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. MERTHYR AND CARNARVON

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MERTHYR AND CARNARVON The member for Merthyr Tydfil, the "suc- cessor of Henry Richard, is well-fitted by hjs conspicuous ability, his cultivated intelligence, gold his great wealth to .be a commanding officer pf high rank in the [Progressive army. His Influence in Wales was at one time considerable, and by now might have been very great. Some- how, he has lost his way. Somewhen, he •icfeviated from the true path. He has made the mistake of those who miss the target by too much eagerness for 'hitting the bull's-eye. Mr [Lloyd-George, on the other hand (by Jeading torlorn hopes, and imperilling, not only popu- larity, buij also life and limb in defence of his principle) has become the tribune of the Cymric nation, the spokesman of the Nonconformists of Great Britain, and a Cabinet. Minister of power and weight. (What a contract! The initial advantages were all -in favour of Mer- thyr. The final result if; decisive in favour of Carnarvon. Mr P. A. Thomas is not the only Welsh member who has made the Eerious mis- take of -taking the wrong turn at the 'parting of ways. There were others. Some of them were .subject to temptations which could not assail the member for Merthyr; and many excuses may be made for them. But who will undertake to write an "apologia" for the mem- ber for Merthyr? A few days ago mysterious paragraphs were published in the daily papers—-particularly in the Tory papers—alleging that the meetings of the Welsh party were mainly spent in bicker- ings. Much nonsense has been written as to the Welsh Party." Now, if the term con- notes an organisation Isimilar to the Irish Party, it ,is quite unsuitable. Such a salaried, pledge- bound party subject to a Self-denying Ordin- ance of the most stringent kind does not exist amongst the members for Wales. It will be ,040n enough to talk of it when Mr D. A. Thomas, or some other imitator of "T.P. shall have collected or otherwise provided a Welsh Parliamentary Fund' of £ 20,000. But though there is no Welsh Party, on the Irish model, there ought to be a very useful and powerful bond of union amongst the represen- tatives of Wales. No doubt there aTe groups no doubt, some members are tempted to "play off their own bats"; no doubt, there are dis- cussions on matters of tactics, and even dis- sensions on weightier matters. Wales does not expect—does, not even desire—the unanimity of drilled conscripts. The members are not galley (slaves. But they row in the same boat; and they ought voluntarily, to pull together and pay a reasonable regard to the coxswain. In a conversation, with a press correspondent, Mr Lloyd-George has given a conclusive answer to those who are inclined to belittle the Welsh Party, and to growl at various episodes in its history. For instance, take the growling as to the delay in the work of the Welsh Church Commission. 'Mr (Lloyd-George said That is not the fault of the Commission. It is due to the fact that although the Com- mission was announced anoaths a.go witnesses are not yet ready .with their evidence. If those gentlemen who tcomplain wish to ex- pedite the business of the Commission, they joouLd have done so long ago by taking a. greater interest -than they have done in get- ting together and aiding in the preparation of that evidence. A member of (Parliament has not exhausted) his duties to his constitu- oenf.6 when he has merely criticised the work done by others. He is also expected to help, and I shall be curious to find out how much assistance in the preparation of evidence has been given by the most active critics of the Disestablishment Commission. I have a very shrewd notion on the subject myself." Mr XJoyd-George finished his statement with a far-reaching observation: "Every party may be roughly divided into workers and grumblers. Those who work have no time to grumble and ihose who grumlble have no disposition of capa- city fQr work." For some reason, or lack of reason, Mr. D, A. Thomas has concluded that Mr Lloyd-George meant that cap for his head. In a long communication to the press,- the member for Merthyr suggests other dichotomies —workers and talkers; selfish' patriots and self-sacrificing patriots; and so forth. He proceeds to complain that the good work done by Welsh member's has been done by them as individuals ,and not as a party. There is much truth in that observation, yet it may be maintained that the Welsh members who have been most active and successful are just those who have been most zealous for the unity of Wales. As to the relative positions— in 1894 and in lgo&Of Welsh Disestablish- ment, Mr Thomas regretfully holds Mr Lloyd- George responsible. But surely, if the revolt of 1894 was blameworthy, Mr D. A. Thomas, as one of the four revolters, must share the blame. He talks of the "failure of the Educa- tion Bill," and of the .postponement of Dis- fis cablíshment. This, to say the least, is "too vious." The whole letter is too clever, for ■. proves too much. iMr Thomas promises an- ther epistle. We hope it will remind us of ry Richard rather than of ThersJt.es. _n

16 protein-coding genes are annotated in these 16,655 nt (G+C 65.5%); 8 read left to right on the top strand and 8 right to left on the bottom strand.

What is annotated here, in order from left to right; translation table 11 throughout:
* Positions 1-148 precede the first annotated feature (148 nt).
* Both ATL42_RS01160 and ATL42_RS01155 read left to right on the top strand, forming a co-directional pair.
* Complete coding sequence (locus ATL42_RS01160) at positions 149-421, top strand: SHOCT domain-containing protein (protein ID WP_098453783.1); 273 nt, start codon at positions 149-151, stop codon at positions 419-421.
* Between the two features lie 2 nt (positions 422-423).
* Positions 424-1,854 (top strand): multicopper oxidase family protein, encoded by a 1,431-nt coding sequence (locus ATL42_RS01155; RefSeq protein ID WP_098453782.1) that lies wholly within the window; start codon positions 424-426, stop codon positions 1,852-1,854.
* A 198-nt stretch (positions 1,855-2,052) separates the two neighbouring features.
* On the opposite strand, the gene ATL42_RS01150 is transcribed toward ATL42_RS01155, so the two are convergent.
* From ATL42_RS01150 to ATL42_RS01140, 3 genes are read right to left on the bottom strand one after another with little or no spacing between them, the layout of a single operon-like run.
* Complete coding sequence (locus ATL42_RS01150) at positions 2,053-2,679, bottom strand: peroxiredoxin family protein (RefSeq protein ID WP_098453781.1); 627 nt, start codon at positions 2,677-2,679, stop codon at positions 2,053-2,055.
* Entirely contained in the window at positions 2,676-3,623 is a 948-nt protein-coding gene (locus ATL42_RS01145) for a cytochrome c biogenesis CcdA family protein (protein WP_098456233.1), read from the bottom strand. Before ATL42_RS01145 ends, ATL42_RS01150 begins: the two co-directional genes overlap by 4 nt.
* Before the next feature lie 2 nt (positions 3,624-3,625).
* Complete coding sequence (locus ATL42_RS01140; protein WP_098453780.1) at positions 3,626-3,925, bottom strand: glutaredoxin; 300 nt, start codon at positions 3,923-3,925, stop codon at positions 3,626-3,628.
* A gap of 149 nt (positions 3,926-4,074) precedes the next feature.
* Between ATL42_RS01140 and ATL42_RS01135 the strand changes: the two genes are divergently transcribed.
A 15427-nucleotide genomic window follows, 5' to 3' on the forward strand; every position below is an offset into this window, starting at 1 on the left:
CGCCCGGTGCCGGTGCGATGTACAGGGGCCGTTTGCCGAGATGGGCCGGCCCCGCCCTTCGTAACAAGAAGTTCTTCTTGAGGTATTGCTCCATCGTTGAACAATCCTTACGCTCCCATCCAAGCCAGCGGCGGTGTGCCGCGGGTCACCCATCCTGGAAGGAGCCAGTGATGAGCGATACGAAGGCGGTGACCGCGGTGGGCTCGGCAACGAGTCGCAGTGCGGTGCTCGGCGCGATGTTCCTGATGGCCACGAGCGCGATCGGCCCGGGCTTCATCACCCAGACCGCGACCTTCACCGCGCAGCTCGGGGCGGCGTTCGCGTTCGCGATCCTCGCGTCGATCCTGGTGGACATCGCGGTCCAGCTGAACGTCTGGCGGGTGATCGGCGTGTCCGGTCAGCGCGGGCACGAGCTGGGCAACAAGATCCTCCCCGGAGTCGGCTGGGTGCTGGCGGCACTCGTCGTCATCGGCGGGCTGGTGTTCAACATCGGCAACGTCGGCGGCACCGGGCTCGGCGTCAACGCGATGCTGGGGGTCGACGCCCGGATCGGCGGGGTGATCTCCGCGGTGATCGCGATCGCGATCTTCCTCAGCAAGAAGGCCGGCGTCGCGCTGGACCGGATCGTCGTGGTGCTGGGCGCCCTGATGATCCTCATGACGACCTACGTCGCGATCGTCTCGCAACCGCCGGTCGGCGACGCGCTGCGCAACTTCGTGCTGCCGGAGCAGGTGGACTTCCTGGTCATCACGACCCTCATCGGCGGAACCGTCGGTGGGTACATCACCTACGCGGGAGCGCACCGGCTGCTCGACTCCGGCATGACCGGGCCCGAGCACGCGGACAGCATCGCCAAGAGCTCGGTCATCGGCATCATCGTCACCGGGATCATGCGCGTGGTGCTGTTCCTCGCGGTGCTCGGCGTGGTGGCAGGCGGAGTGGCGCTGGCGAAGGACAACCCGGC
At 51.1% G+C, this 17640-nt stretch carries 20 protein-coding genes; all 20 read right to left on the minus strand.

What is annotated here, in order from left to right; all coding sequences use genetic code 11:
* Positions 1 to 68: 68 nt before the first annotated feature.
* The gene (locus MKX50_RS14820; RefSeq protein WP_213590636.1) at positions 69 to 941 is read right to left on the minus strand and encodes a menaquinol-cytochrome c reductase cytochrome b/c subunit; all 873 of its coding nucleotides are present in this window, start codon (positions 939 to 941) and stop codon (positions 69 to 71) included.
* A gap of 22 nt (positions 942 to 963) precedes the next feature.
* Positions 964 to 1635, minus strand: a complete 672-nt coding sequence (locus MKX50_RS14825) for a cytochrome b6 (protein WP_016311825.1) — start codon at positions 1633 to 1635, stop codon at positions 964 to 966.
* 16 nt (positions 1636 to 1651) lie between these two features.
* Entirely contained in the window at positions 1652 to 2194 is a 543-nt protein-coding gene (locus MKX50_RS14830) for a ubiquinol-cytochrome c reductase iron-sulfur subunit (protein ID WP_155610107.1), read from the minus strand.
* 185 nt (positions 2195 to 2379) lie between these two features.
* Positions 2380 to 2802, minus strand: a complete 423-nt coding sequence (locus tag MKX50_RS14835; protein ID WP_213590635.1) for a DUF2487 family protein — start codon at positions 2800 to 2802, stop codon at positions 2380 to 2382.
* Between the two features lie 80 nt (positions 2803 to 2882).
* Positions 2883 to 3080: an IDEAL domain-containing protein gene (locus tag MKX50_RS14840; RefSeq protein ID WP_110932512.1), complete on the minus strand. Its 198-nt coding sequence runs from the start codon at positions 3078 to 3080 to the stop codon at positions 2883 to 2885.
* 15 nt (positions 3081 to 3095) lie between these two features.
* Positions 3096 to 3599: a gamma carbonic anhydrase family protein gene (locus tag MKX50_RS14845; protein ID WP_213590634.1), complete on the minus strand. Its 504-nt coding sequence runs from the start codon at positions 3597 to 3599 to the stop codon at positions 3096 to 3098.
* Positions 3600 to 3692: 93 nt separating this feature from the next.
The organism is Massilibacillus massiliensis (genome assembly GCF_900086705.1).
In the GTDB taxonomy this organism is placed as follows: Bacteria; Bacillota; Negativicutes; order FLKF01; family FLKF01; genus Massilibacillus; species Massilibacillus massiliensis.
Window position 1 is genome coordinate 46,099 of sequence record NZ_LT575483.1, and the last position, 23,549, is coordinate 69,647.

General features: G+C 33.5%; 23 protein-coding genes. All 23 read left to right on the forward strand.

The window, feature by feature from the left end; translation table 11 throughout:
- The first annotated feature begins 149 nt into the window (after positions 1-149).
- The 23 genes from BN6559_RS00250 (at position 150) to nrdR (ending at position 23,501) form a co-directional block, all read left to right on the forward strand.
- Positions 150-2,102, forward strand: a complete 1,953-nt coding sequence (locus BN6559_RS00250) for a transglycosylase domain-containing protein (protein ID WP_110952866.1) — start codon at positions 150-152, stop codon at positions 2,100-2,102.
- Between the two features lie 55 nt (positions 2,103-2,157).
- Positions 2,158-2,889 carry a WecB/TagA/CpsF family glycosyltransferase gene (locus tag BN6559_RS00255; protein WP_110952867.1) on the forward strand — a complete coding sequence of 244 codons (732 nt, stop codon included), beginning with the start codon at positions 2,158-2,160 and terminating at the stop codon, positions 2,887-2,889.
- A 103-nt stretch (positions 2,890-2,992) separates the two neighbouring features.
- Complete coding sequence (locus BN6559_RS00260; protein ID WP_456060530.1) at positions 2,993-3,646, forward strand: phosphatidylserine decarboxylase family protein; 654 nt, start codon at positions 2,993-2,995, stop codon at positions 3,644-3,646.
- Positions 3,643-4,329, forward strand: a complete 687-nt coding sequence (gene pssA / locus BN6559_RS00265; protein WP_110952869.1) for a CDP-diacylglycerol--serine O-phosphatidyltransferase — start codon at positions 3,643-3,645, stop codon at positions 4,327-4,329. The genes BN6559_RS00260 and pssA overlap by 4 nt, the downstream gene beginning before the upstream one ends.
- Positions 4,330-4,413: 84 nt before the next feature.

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SHIPPING INTELLIGENCE

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MYSTERIOUS DISAPPEARANCE IN

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INOMINATION OF SHERIFFS

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REMARKABLE ANGLESEY SCENE…

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